Herrington Lake restocked
Published 6:27 am Saturday, June 23, 2018
The release of 10,000 small mouth bass into Herrington Lake in May 1930 was enough to stock several states, according to an announcement in The Advocate-Messenger.
The Danville Chamber of Commerce decided to restock the lake with fish with the U.S. Department of Commerce, Bureau of Fisheries, and the Kentucky Department of Game and Fish.
The state Fish and Game Commission placed the small mouth bass in the lake, according to a letter from C.J. Meredith, superintendent of Game Wardens.
Meredith spent a two-day inspection trip on the lake and saw that millions of young bass, between 1/4 to 1/2 inches long in the underbrush where they should soon develop into fingerlings.
“I believe there are enough young bass in Herrington Lake to not only stock the entire state of Kentucky but to stock several other states as well,” said Meredith.
He complimented the Chamber on taking an interest in the lake and said it was being carefully watched by his department and several games wardens kept on the lake.
Through Congressman L.L. Walker and Senators J.M. Robinson and A.W. Barkley, the Chamber secured instant action from the U.S. Department of Commerce and a letter conveyed information that a previous request from the Izaak Walton League has been received. The commerce department plans to send a liberal shipment of bass, bream, sun fish and crappie to the lake this fall.
An application for another stocking of Lake Herrington in 1931 was to be filled out and sent to Jay Harlan, secretary of the Chamber of Commerce.
April 1933 gardens
1,000 gardens planted with free seeds
More than 1,000 gardens were planted in the spring of 1933 in Boyle County after free seeds were provided by the County Relief Committee, according to an article in The Advocate-Messenger.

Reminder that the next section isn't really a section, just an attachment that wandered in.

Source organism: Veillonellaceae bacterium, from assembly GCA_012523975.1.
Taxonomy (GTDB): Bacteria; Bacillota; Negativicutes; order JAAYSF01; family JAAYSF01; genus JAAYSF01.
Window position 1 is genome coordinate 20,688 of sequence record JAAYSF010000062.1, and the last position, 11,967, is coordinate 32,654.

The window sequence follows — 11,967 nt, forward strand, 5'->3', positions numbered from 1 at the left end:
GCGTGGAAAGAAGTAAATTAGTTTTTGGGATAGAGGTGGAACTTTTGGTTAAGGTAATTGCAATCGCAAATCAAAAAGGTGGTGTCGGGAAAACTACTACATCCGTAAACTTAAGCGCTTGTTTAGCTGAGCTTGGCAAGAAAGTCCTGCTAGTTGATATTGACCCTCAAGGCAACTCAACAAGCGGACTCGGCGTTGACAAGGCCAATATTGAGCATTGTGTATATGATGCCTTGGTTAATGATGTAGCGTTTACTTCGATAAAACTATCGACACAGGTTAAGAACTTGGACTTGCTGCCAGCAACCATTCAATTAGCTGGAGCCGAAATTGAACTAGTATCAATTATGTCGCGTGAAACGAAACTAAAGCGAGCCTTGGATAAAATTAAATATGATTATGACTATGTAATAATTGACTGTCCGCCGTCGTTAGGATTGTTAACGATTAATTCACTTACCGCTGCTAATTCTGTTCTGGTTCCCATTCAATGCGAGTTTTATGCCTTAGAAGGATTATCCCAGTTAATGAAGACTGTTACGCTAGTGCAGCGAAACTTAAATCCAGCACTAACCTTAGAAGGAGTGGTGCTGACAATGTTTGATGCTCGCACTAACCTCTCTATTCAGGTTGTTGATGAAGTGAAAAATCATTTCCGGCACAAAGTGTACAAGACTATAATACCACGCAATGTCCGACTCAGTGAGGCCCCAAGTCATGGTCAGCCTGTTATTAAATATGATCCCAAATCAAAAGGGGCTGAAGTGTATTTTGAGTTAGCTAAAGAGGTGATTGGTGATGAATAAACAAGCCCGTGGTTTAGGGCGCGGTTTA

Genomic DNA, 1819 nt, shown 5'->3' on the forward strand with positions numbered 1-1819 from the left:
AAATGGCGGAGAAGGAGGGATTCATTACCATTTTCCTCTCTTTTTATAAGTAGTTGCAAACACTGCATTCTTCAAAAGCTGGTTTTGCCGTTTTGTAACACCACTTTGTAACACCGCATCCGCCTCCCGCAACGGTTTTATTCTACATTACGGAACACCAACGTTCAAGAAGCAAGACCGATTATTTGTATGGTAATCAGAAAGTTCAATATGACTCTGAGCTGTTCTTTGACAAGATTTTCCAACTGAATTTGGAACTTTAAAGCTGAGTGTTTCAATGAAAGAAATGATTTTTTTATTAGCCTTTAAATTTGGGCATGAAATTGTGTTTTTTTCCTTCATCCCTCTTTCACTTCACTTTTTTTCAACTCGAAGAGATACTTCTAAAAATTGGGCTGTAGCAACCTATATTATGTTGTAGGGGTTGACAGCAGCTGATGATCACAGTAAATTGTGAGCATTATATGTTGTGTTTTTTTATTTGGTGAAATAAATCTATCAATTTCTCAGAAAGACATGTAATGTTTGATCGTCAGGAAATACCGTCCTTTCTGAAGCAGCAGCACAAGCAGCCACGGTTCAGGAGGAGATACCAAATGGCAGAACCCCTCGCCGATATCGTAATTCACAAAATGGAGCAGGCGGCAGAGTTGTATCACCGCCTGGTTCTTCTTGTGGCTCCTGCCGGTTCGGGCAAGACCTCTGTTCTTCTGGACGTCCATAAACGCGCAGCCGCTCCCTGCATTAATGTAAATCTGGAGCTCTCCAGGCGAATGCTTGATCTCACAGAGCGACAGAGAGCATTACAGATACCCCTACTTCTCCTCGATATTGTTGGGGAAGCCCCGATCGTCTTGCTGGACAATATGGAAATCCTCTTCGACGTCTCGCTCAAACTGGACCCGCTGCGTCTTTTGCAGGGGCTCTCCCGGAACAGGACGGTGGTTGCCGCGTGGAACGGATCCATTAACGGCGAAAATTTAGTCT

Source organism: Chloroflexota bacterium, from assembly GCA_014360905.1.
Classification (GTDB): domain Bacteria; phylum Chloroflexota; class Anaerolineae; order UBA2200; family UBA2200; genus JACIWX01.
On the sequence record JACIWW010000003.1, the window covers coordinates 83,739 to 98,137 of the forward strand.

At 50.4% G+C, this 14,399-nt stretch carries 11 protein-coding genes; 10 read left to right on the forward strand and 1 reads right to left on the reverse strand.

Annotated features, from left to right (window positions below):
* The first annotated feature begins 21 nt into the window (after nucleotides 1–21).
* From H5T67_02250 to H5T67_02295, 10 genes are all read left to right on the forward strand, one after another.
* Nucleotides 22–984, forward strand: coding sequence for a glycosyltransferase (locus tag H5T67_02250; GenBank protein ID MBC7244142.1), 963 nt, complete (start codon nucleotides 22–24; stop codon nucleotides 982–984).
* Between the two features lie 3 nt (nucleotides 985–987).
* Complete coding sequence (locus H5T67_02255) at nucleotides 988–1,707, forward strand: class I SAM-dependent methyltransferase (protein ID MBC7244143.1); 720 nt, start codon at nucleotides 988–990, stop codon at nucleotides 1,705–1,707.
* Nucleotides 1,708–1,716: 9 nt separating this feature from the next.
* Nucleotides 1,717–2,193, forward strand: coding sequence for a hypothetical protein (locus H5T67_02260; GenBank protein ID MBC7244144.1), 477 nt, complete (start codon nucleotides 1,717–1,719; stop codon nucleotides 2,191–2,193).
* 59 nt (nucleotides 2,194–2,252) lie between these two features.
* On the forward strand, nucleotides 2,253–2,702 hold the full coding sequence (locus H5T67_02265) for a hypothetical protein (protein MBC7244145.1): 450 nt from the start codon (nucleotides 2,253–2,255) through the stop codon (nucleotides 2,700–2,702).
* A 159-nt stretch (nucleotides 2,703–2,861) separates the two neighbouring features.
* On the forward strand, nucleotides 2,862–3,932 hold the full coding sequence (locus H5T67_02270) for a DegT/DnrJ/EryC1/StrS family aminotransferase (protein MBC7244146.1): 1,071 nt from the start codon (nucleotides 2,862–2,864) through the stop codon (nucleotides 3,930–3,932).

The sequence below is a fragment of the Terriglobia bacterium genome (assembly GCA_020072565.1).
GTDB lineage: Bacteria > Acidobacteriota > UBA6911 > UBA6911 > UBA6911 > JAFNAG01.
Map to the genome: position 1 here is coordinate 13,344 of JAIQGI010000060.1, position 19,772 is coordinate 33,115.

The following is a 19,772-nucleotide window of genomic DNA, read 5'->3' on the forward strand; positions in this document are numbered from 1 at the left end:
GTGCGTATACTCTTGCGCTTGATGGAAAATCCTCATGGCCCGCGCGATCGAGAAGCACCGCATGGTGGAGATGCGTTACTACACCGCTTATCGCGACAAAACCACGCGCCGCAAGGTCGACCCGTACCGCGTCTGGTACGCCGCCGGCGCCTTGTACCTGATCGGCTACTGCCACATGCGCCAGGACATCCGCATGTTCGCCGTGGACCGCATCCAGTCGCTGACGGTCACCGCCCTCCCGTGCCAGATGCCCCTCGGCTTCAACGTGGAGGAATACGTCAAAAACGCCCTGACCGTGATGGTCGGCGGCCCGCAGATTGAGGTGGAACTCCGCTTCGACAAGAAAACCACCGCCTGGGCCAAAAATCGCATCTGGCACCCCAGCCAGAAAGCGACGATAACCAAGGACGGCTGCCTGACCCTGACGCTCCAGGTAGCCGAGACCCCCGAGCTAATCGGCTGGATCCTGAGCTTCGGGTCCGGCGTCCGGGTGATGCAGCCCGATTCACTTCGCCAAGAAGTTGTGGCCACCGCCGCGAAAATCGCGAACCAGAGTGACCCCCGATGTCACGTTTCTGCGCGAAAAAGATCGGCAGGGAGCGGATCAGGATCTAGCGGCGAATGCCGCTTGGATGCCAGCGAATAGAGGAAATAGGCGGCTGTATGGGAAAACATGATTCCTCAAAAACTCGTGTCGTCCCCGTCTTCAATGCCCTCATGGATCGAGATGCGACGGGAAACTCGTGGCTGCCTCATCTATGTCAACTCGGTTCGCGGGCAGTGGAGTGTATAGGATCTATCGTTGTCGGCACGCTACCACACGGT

Elizabeth North, garden supervisor for the County Relief Committee, was director of the project.
The work of treating and distribution of the garden seed was completed in April, and a check-up reveals those receiving the seed have already planted their gardens and are taking interest in them, North said.
It also was pointed out that if it had not been for the free seed the gardens would not have been planted in the county this year.
The gardens provide people who are out of work with an abundance of food for the summer and winter, and relieve the acute distress experienced in some quarters.
Those in charge of the garden seed distribution thanked the people of Danville and Boyle County for the “fine spirit of cooperation shown in this work” and also expressed appreciation of those who assisted and favored with donations of various articles.
Those who helped are: Farmers Supply Co.; Danville Ice and Coal Co. donated coal; Gates and Co. for use of stove; Chestnut-Salter Hardware Co. for scales; Coca-Cola Co.; Kentucky Utilities; J.C. Beck, Jim Nevius and Harold Jones for barrels; Farmers Tobacco Warehouse; Tot Crain and Jones Brothers for lumber; Charlie and George Allen for tools and stove; and the local newspaper for cooperation in getting to the public needed information concerning seeds.
A card of thanks was signed by North, Lewis Tucker and Mrs. Bruce Montgomery.